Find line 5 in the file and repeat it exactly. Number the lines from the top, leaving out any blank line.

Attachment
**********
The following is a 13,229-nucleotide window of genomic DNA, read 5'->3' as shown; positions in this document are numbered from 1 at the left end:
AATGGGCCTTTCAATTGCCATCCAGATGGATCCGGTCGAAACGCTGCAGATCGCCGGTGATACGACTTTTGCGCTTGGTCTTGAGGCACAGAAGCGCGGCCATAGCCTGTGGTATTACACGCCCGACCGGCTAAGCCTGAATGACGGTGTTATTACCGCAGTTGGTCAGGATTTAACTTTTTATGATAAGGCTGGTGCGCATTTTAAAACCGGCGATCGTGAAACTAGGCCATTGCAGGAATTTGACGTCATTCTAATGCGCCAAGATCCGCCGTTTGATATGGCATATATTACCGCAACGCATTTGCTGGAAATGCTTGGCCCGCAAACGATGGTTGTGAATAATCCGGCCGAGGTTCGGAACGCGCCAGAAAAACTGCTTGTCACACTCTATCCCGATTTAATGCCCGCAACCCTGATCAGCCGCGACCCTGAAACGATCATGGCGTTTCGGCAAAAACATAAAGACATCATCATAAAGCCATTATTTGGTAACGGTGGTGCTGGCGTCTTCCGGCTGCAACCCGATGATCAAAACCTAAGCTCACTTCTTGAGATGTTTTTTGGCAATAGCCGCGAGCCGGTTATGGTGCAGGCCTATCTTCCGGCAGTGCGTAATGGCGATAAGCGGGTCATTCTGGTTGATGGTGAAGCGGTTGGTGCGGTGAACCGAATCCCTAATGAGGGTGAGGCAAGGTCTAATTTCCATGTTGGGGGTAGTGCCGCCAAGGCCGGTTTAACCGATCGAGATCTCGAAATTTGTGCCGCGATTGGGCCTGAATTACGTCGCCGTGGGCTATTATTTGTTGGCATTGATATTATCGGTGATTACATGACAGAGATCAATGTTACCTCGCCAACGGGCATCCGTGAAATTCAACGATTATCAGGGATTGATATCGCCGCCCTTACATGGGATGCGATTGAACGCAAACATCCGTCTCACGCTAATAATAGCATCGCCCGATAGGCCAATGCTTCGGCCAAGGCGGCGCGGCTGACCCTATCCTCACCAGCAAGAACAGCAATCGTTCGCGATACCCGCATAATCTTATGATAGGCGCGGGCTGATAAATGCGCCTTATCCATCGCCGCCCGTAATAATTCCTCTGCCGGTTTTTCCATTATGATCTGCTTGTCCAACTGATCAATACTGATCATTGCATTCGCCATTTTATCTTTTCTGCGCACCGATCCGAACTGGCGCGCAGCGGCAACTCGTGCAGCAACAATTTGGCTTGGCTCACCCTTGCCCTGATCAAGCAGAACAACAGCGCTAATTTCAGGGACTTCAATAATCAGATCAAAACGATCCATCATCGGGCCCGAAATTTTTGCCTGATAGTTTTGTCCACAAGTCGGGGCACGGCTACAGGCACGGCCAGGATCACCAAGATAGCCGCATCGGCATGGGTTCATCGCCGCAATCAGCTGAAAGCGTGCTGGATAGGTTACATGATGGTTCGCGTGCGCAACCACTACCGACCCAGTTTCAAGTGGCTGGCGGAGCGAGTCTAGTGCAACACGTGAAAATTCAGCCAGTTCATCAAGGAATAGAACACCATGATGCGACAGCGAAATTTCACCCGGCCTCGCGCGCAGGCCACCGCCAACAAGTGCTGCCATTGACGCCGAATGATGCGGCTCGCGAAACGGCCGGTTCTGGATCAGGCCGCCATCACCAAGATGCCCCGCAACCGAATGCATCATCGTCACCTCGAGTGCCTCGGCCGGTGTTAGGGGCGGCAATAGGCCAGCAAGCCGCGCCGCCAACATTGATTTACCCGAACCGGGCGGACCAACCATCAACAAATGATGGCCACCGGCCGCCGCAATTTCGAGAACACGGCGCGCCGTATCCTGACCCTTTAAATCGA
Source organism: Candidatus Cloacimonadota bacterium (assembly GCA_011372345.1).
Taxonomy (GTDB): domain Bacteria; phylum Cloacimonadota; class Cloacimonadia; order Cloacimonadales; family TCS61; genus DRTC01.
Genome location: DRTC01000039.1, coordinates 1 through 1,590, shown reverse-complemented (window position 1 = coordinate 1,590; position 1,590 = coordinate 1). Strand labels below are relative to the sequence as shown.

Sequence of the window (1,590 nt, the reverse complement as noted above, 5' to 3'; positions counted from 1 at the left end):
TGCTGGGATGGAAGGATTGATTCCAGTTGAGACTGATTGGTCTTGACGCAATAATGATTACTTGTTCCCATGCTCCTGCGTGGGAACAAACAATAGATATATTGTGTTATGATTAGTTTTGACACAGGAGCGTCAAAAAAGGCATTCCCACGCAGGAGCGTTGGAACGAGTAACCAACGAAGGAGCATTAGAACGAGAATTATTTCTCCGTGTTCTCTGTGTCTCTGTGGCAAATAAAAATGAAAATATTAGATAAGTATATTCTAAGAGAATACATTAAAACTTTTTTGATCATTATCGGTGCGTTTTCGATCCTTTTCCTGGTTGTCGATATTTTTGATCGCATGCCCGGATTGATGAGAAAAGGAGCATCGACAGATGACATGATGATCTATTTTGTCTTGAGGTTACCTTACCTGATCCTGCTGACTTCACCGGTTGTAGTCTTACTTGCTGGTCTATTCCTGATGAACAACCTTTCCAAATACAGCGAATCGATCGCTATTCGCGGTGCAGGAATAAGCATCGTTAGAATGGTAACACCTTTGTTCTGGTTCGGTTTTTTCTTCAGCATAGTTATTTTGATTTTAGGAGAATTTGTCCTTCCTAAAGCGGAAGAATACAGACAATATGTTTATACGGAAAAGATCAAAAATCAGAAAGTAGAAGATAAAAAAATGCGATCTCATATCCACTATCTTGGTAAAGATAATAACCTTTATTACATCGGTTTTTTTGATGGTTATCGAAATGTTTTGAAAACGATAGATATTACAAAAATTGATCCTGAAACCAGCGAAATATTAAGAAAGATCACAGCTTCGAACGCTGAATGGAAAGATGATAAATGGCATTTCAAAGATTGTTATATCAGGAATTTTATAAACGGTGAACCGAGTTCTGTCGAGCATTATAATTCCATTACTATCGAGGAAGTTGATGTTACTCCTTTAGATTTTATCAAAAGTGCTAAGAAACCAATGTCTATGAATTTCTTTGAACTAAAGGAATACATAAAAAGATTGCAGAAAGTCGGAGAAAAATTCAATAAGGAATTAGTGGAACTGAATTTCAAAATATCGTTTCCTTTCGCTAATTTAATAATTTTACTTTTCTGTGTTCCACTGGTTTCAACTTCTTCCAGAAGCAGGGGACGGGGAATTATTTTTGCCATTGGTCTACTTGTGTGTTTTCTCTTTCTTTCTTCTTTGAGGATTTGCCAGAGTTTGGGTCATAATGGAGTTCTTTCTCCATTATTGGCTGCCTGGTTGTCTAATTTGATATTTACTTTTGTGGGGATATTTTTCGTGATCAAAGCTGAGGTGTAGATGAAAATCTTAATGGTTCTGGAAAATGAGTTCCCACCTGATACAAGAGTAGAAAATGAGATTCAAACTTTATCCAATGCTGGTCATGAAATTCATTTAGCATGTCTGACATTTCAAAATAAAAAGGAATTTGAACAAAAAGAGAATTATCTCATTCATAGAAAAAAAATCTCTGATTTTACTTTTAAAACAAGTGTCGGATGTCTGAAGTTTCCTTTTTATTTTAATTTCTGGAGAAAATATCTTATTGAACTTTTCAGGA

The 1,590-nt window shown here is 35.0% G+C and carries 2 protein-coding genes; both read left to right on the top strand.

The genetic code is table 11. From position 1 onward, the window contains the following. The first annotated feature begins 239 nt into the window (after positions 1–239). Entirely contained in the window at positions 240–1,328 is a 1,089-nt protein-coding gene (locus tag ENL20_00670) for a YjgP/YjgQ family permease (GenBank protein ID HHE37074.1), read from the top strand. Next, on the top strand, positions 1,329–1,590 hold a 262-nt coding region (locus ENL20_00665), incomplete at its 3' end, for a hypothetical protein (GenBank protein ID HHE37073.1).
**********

Genome location: DRTC01000039.1, coordinates 1 through 1,590, shown reverse-complemented (window position 1 = coordinate 1,590; position 1,590 = coordinate 1). Strand labels below are relative to the sequence as shown.